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The branding of a social movement: Collages against feminicides

08 March 2020  |   0 Comments   |    |  
  • FR


collages against feminicides

The movement did not wait for the Forum on Domestic Violence to put the names of feminicide victims on the walls of some twenty French cities. These collages impose themselves on us through a graphic system as simple as it is powerful, while the messages are designed to highlight these dramas and awaken consciences.

This long article will cover many aspects related to this social movement. We will obviously talk about feminism and patriarchy, then we will look at how this movement managed to impose its messages in the public space and the role of its "graphic charter". Then, after a short detour through May 68, we will try to understand how the "branding of a social movement" differs from the "classic branding of brands".

Make yourself comfortable and start Fip radio so you won't be bothered by the commercials while you're reading!

Bref, installez-vous bien confortablement et lancez Fip radio pour ne pas être dérangé par la publicité pendant votre lecture ! (Public radio deserves a little publicity!)

féminicides et le père noel est un ordure

Translating : "What do you want for Christmas ? Mum alive ! "

Father Christmas is a garbage

Let's start the article with this picture taken next to the desk last December. Street feminicide vs. Boulevard theater? When political and commercial messages unintentionally (or not!) collide. The anti-feminicide punch-line seems specially designed to resonate with the poster of the play "Le Père Noël est une ordure" a very famous French play. We believe that relying on the surrounding messages to reinforce its purpose is a genius of communication.

This image allows us to introduce, through the figure of " Father Christmas ", the notion of patriarchy, an inescapable notion in this subject of feminicidal collages!

FeminicidesThe absurd inscription "feminism kills" on a feminicidal collage "our blood on your walls"

Patriarchy, from passion to hate...

As the weekly magazine named "1" writes, "Until recently there was talk of 'crime of passion': a man killed his wife, he loved her too much. (...) Then there was talk of "battered women" in the 1970s (...). Since then, feminist associations have been using the term "feminicide" to mark the intolerable nature of these crimes. This expression qualifies "the murder of women by men, because they are women". The idea is to underline the misogyny of the act and its hatred, in the same way as one would underline racist crimes, for example. Witch hunts, marital murders, dowry crimes are considered feminicides. We have to wait until 2015 for the word to enter the dictionary!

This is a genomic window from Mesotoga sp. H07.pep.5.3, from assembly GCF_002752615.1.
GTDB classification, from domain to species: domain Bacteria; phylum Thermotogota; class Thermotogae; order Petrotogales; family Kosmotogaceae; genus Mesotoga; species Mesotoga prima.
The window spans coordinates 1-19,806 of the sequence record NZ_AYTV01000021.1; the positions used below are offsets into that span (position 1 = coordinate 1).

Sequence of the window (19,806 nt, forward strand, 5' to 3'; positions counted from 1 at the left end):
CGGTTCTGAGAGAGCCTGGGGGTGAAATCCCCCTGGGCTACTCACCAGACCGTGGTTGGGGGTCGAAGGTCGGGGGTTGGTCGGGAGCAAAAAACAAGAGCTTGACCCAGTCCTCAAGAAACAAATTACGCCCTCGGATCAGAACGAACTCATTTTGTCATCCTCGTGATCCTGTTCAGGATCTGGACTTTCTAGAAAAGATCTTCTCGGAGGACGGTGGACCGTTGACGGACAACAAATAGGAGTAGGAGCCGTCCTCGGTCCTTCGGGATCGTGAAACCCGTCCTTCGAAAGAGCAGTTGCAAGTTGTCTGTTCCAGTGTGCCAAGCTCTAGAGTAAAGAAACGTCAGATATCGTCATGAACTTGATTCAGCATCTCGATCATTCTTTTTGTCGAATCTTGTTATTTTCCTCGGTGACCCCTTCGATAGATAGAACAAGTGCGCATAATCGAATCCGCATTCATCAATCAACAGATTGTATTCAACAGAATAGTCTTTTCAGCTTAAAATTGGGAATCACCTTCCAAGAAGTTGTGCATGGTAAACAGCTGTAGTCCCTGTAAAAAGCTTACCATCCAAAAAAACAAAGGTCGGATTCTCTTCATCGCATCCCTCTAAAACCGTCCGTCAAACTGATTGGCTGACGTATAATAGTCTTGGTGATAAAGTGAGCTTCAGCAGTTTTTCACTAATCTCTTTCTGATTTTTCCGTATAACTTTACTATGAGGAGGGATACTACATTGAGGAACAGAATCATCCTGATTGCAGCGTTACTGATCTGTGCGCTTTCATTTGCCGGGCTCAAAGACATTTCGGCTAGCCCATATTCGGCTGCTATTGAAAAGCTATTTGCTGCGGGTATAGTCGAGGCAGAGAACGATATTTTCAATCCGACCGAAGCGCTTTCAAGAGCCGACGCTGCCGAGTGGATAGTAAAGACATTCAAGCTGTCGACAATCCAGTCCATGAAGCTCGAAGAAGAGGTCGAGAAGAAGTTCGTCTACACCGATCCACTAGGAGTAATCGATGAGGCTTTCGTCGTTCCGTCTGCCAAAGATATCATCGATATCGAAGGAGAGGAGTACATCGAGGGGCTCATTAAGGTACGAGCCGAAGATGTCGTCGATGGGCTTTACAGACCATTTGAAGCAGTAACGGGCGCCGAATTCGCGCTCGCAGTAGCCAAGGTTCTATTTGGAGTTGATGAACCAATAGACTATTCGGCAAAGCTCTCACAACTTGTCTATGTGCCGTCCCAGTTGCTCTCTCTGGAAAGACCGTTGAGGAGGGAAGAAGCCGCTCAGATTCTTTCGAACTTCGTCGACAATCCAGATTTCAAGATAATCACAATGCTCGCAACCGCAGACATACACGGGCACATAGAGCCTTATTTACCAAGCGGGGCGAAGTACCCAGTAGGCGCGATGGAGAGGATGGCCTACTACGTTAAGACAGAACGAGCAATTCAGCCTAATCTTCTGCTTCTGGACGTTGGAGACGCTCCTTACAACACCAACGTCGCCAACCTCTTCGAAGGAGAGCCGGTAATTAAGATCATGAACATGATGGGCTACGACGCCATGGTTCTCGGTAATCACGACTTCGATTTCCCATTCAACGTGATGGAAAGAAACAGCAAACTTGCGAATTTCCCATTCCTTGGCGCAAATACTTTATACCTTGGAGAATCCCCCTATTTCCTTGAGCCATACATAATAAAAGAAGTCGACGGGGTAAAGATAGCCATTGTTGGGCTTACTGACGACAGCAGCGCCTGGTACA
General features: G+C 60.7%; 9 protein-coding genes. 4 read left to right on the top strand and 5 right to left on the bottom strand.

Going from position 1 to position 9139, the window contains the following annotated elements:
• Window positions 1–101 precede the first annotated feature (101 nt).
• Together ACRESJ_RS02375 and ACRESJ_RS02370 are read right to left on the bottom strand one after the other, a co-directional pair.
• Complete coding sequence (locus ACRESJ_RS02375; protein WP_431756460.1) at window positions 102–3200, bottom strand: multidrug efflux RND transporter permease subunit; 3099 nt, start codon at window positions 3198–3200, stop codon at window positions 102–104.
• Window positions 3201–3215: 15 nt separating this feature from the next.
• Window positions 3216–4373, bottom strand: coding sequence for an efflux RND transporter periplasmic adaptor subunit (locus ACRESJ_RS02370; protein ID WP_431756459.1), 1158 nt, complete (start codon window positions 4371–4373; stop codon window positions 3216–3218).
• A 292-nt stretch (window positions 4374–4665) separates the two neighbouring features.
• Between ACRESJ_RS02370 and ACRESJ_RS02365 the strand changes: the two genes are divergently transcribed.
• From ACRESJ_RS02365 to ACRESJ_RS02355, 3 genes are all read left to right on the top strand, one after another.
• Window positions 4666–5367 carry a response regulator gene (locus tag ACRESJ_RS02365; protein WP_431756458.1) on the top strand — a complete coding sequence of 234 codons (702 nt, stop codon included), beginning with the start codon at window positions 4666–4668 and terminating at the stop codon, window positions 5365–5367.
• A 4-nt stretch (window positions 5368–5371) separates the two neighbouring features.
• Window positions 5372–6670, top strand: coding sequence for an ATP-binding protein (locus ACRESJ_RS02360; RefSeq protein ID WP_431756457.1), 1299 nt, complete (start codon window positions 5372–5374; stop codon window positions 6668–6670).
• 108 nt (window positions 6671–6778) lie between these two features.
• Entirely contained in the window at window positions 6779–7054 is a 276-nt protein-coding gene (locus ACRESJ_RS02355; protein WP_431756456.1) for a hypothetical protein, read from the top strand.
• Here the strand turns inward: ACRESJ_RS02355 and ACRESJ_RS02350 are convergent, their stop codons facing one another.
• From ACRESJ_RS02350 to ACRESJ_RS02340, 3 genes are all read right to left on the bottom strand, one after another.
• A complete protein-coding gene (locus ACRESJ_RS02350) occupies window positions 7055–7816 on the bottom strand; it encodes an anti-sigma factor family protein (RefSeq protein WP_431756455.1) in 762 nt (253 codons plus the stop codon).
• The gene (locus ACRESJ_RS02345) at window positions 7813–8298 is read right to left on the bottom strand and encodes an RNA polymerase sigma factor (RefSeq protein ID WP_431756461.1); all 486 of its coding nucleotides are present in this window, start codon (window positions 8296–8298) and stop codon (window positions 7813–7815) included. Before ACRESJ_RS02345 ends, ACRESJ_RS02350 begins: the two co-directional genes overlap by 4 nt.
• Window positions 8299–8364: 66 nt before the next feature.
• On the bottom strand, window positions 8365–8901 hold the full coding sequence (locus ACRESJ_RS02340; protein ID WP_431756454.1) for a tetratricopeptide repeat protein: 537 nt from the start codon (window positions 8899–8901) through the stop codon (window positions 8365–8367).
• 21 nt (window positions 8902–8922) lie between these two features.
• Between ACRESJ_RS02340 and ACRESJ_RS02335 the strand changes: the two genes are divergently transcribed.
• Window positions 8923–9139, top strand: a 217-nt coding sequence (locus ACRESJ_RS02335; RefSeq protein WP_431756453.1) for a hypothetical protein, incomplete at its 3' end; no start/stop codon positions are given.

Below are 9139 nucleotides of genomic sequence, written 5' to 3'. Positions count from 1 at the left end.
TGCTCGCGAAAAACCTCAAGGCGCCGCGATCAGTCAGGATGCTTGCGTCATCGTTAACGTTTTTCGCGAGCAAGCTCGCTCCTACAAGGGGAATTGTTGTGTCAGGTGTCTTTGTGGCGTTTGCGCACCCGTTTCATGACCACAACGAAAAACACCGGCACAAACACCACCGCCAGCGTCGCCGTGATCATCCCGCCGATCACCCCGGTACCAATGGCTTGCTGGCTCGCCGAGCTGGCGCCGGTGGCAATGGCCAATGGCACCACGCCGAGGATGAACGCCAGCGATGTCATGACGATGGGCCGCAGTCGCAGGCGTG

According to Ivan Jablonka, a professor of contemporary history specializing in violence against women, "feminicide is the bloody failure of patriarchy" which relegates women to maternal or subordinate responsibilities, and this only because of their biological system (uterus, breast) that allows them to give birth. As for the man, he grants himself the rest of the powers in the other external spheres (social, professional, political, economic...) Women are, men do. Patriarchy is therefore a set of symbolic violence, in general, and leading to physical violence, as in the case of feminicide.

In France, many people would think that we are far from the worst, that our society is not strictly speaking patriarchal, that women are free. This is not entirely true. And that is the problem. Feminicide is unacceptable and despicable, regardless of the cultural and social context. Patriarchy is so deeply rooted in our subconscious that it makes us believe that certain behaviours are natural, when they are purely constructed.

The writer Virginie Despentes also provides an interesting additional reading on the subject of patriarchy, recalling in "King-Kong Theory" that while women have always been victims of male violence, men too have always been the "cannon fodder" for the powerful, and that today this violence is still perpetuated through capitalism. In her view, patriarchy could only be achieved through the fight against capitalism. In a less virulent way, historian Silvia Federici, in her book "Caliban and the Witch", tells us how, in her opinion, capitalism organized itself to make slavery and the annihilation of women a necessity for the accumulation of wealth. We already knew this, but yes, "everything is political".